No Coverage Under a Claims-Made Policy for Former Employee Even When Insured Alleged to be Vicariously Liable
Applying Illinois law, a state appellate court has held that a former employee of an insured does not qualify as an insured under a professional liability claims-made policy for acts committed while employed by the insured because the former employee was not expressly named as an insured in the policy. Illinois Ins. Guaranty Fund v. Chicago Ins. Co., No. 5-14-0033 (Ill. App. Ct. Dec. 12, 2014). The appellate court also determined that Section 546 of the Illinois Insurance Code does not apply because there is no “other insurance” and that the insurer is not estopped from denying coverage because the estoppel doctrine applies only when an insurer has breached its duty to defend.
The insurer issued a claims-made policy to a medical practice. The insured medical practice and one of its former employees were named as defendants in a malpractice suit alleging that the former employee committed malpractice while he was employed by the insured and that the insured was vicariously liable. Upon leaving the insured medical practice, the former employee obtained his own professional liability insurance that provided prior acts coverage for liability for conduct while the former employee was employed by the insured. The former employee’s insurer provided the former employee a defense in the malpractice suit until that insurer went into liquidation, at which time the state insurance fund assumed the defense. The fund then demanded that the medical practice’s insurer assume the defense of its former employee. The insurer denied the fund’s request and coverage litigation ensued. The lower court granted the fund’s motion for summary judgment, holding that the insurer had a duty to defend the former employee.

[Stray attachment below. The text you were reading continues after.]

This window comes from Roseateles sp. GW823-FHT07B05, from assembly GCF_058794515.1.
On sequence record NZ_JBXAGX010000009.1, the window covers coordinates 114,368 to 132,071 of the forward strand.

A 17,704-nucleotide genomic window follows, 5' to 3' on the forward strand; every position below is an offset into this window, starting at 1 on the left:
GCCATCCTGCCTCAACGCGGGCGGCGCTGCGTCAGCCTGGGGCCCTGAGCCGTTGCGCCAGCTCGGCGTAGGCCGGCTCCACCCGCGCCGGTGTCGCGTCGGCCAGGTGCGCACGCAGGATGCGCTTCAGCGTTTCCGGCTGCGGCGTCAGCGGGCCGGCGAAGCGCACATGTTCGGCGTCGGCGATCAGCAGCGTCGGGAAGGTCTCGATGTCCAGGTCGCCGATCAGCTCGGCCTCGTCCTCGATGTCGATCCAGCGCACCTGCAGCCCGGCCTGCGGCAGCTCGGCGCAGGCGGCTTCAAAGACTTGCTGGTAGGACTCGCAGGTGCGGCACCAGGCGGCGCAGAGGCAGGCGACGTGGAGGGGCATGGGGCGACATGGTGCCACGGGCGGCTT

In reversing the lower court’s decision, the appellate court determined that the former employee was not an “insured” under the policy. The court noted that the policy named two current employees as insureds and attached a schedule of additional named insureds that did not include the former employee. The court held that the policy’s insuring agreement was not ambiguous and that the allegations of vicarious liability against the insured medical practice for the former employee’s actions did not implicate the insuring agreement because the agreement expressly stated that payments would be made on behalf of “insureds,” and the former employee did not qualify as an “insured.” According to the court, the policy’s coverage did not extend coverage under the policy to other persons for whom the insured may be legally responsible.
The appellate court also determined that Section 546 of the Illinois Insurance Code, which requires other insurance policies to be exhausted first before the fund is obligated to pay any amounts, did not apply because the policy does not constitute “other insurance.” Finally, the appellate court found that the insurer was not estopped from denying coverage because “the estoppel doctrine applies only where an insurer has breached its duty to defend.”